(Wide Receivers Wes Welker mentioned that there have been sessions early on where you and the offensive staff have gotten together to talk about ways to maximize those weapons you have. How much do you push yourself and how much to you push your offensive assistants as far as creativity in terms of coming up with new stuff? Obviously most plays that are run in the NFL we have seen before. Do you push yourself from a creativity standpoint and have you ever written a play down on a napkin out of curiosity?) – "Because of my specific background and the coaches that I was fortunate enough to be around, being creative and innovative is something that I think is part of the job. It's natural for my brain to look at things that way to the point that I actually have to be mindful of pulling back that I don't get bored. It's something that my previous boss always gave me a hard time with because I'd always be trying to do the next and I haven't mastered that yet. When you're trying to install a new system to a group of guys, the bottom line is – you could have the coolest plays that ever existed but if the players don't execute them, your plays are not cool. Systematically, I've been trying to really push forward having a core basis – to make sure all that stuff is, you have a working basis from which you can grow. Outside of that, I'm not really looking to innovate any time until you're getting through your core portion of the training camp. It doesn't ever leave. My iPhone note app is my go-to. I'll write down whatever play I'm referring to and if it's that abstract and there's no word for it, I usually just put some symbols. That's my note taking. Maybe one or two in the morning in bed when my wife is being annoyed that my screen is too bright. (laughter)"
(Symbols? Emojis? What are you using here?) – "I'm talking about underscores. Like old-school symbols. Like front slashes and back slashes. Those types of things. Just create a triangle with a front slash and a back slash. (laughter)"
(As the offensive play caller, how have you enjoyed going against the defensive signal-callers like LB Elandon Roberts or S Jevon Holland or whoever is making the defensive calls? How have you enjoyed the competition between yourself and those guys?) – "There are no player-coaches so they are passing along the play call, but Josh (Boyer) is still calling it. But that's the fun part of the process. You try to approach it in a way that you can allow your players to play, while challenging them to a degree. It's impossible not to go through the process of what you're expecting. It's always interesting to guess and check with no stakes and be like 'hmmm, I totally thought this was coming and here is why.' It can be a very valuable process if you approach it that way. I think Josh and I work very well together and we talk through that stuff. You can see how people view things from the other side of the coin. It's fun to see how the players respond because every other play you see in practice, when all the players aren't on the field, guys have the night to prepare. They are sitting there looking at what it is. There, there is no preparation because up until that period, I don't know what I'm going to call and neither does Josh. That's a fun process, just like everything else in football. I don't get that excited when stuff works because I'm like 'ok, there is going to be a humbling experience coming here soon.' Which is the nature of our business."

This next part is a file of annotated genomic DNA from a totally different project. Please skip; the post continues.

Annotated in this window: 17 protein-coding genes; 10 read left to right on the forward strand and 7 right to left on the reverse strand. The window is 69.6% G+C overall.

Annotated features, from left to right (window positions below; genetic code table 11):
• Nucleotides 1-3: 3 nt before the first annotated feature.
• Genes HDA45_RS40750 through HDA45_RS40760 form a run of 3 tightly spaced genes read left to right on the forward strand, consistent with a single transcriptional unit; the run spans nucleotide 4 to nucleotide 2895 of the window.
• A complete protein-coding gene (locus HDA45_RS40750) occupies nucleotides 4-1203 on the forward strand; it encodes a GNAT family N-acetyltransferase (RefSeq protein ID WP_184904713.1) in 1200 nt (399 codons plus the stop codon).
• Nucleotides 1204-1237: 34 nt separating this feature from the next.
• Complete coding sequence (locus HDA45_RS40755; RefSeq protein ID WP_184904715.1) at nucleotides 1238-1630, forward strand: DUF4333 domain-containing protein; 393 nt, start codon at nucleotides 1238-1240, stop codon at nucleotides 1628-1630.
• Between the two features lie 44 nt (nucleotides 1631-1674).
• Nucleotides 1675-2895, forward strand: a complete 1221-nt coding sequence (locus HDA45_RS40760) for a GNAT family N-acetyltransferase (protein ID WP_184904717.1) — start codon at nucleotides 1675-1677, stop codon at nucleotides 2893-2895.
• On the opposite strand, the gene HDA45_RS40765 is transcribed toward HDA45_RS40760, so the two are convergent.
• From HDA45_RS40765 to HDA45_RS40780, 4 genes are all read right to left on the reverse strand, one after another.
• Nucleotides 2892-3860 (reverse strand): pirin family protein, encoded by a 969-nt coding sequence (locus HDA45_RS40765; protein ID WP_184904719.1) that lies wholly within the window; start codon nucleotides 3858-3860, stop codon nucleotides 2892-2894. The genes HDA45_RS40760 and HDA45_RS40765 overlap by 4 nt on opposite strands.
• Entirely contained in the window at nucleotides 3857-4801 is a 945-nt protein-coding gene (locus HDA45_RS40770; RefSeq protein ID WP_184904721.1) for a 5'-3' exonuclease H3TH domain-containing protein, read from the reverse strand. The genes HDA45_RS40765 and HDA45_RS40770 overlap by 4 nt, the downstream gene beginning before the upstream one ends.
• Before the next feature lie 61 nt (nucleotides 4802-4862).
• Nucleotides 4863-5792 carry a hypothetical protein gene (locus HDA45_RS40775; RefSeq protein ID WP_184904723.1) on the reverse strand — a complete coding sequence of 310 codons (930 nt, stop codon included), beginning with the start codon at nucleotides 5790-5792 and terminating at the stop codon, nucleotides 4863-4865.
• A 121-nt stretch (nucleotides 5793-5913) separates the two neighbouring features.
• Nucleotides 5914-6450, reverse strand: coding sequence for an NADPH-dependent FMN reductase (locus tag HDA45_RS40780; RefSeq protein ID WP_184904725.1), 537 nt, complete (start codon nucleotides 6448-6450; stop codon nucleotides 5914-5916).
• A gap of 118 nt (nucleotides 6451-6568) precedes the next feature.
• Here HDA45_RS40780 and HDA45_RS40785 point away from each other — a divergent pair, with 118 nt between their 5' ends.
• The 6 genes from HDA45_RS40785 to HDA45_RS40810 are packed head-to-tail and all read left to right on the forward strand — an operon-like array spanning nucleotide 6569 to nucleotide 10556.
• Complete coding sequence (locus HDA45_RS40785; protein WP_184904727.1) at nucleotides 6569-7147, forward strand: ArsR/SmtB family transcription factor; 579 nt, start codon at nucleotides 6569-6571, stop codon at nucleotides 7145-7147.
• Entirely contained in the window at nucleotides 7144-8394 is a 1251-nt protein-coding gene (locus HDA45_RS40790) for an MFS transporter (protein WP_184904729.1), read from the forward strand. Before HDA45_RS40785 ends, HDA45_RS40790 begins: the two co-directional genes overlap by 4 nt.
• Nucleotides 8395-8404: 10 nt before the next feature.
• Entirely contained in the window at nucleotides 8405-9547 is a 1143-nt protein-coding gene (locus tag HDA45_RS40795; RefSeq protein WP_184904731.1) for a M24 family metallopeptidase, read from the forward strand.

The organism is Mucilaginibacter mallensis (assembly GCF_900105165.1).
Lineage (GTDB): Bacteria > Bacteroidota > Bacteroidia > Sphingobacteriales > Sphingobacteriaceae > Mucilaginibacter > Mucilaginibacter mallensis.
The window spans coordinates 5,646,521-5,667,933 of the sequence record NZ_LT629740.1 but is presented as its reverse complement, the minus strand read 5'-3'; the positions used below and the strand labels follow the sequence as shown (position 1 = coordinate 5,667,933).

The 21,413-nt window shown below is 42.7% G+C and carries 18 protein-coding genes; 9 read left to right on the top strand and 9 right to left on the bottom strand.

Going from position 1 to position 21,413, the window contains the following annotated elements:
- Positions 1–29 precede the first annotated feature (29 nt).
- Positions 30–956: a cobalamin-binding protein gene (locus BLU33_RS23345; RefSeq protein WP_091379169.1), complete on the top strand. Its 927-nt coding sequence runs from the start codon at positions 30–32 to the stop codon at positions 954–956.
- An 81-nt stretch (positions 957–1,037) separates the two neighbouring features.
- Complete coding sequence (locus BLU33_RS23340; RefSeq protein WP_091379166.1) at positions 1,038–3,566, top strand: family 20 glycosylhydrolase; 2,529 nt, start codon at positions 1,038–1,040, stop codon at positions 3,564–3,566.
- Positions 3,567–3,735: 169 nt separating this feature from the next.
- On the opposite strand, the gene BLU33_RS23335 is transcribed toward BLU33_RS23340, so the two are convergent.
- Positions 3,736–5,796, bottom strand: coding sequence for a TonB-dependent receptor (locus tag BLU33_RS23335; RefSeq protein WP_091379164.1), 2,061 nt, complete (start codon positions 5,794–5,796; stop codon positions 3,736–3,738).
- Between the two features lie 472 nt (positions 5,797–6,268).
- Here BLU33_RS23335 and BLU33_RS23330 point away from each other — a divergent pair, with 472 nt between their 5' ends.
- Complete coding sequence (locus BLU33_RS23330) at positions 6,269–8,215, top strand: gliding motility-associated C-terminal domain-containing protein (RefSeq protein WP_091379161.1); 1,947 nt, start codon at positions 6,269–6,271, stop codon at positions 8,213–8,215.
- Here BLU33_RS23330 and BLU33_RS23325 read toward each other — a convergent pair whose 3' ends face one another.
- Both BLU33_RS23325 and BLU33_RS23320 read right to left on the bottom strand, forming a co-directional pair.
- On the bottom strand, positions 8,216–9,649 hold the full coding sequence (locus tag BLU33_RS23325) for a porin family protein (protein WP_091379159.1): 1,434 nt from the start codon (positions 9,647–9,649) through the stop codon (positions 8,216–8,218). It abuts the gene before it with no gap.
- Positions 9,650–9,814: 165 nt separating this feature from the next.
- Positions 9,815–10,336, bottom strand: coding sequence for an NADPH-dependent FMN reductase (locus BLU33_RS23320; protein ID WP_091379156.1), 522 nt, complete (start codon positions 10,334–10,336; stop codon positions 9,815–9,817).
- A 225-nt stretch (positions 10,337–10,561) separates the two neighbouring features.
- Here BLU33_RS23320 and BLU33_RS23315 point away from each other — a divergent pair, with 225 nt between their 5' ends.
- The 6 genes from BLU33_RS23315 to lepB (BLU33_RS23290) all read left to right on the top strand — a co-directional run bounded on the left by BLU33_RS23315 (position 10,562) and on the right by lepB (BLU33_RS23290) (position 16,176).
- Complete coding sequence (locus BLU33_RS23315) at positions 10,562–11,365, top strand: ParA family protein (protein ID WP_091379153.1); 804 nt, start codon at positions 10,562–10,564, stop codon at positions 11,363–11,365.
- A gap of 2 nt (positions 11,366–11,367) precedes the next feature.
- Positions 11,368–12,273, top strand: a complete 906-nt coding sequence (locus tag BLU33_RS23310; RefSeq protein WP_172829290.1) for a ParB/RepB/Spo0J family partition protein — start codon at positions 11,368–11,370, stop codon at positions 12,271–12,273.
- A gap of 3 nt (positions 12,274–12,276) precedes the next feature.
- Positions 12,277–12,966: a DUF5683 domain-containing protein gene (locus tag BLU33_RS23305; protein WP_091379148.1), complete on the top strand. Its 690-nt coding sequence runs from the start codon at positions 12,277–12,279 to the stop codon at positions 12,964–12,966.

(I'm sure it is no surprise to you that there are questions about QB Tua Tagovailoa's ability to go deep. You have two guys who can definitely get behind defenses. Based on what you've seen, how confident are you that Tua can deliver it that deep and accurately like we saw today with that one pass to WR Tyreek Hill?) – "So you're saying that was a good deep ball today?"
(There was.) – "Were you pretty confident they would be completed? There were a couple. (laughter) Here is the thing about quarterbacks that I always think is funny. You can only design plays that the quarterback has time to throw. Generally, within the time of the play, from a historical perspective, you can't get a receiver down the field past 55 or 60 yards in what we call one-hitch timing. You have to have a prerequisite arm strength to be able to throw it 60, in my opinion; and then, if you're not going to be able to anticipate, and you have to see something before you do it, you probably need to throw 70 because you have to wait to see it, and then the receiver gets down further and hopefully you have the protection. The way we've always operated since 2005 when I got in the league is if the quarterback can see the defense and is accurate, then you see if he can throw it 60 yards. I think he might have had a 55-yarder today. That's why you hear no cause for concern at all from the players because they know that too. He's plenty fast and the great thing is that he sees the field. He's not throwing the ball 85 yards but I don't see the practical application of a 85-yard thrower unless you have the best offensive line in the history of football and a defense that is too poor to add-on rushers when you're max protecting."